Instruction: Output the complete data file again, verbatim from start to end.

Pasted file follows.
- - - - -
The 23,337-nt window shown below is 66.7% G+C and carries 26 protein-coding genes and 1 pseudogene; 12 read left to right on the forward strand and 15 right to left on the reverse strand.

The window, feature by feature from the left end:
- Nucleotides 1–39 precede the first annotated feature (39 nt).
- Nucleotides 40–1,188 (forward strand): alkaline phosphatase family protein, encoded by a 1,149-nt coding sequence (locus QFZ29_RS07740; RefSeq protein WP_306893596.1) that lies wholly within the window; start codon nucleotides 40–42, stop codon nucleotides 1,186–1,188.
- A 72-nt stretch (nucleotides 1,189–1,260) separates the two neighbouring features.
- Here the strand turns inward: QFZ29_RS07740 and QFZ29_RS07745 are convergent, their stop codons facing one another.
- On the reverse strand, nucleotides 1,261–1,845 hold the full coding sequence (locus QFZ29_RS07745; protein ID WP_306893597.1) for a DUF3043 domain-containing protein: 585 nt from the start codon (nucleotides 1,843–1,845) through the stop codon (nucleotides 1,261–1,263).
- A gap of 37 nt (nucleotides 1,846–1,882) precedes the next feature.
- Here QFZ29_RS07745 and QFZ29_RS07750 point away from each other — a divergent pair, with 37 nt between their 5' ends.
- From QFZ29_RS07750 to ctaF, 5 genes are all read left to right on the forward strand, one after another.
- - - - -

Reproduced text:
The 23,337-nt window shown below is 66.7% G+C and carries 26 protein-coding genes and 1 pseudogene; 12 read left to right on the forward strand and 15 right to left on the reverse strand.

The window, feature by feature from the left end:
- Nucleotides 1–39 precede the first annotated feature (39 nt).
- Nucleotides 40–1,188 (forward strand): alkaline phosphatase family protein, encoded by a 1,149-nt coding sequence (locus QFZ29_RS07740; RefSeq protein WP_306893596.1) that lies wholly within the window; start codon nucleotides 40–42, stop codon nucleotides 1,186–1,188.
- A 72-nt stretch (nucleotides 1,189–1,260) separates the two neighbouring features.
- Here the strand turns inward: QFZ29_RS07740 and QFZ29_RS07745 are convergent, their stop codons facing one another.
- On the reverse strand, nucleotides 1,261–1,845 hold the full coding sequence (locus QFZ29_RS07745; protein ID WP_306893597.1) for a DUF3043 domain-containing protein: 585 nt from the start codon (nucleotides 1,843–1,845) through the stop codon (nucleotides 1,261–1,263).
- A gap of 37 nt (nucleotides 1,846–1,882) precedes the next feature.
- Here QFZ29_RS07745 and QFZ29_RS07750 point away from each other — a divergent pair, with 37 nt between their 5' ends.
- From QFZ29_RS07750 to ctaF, 5 genes are all read left to right on the forward strand, one after another.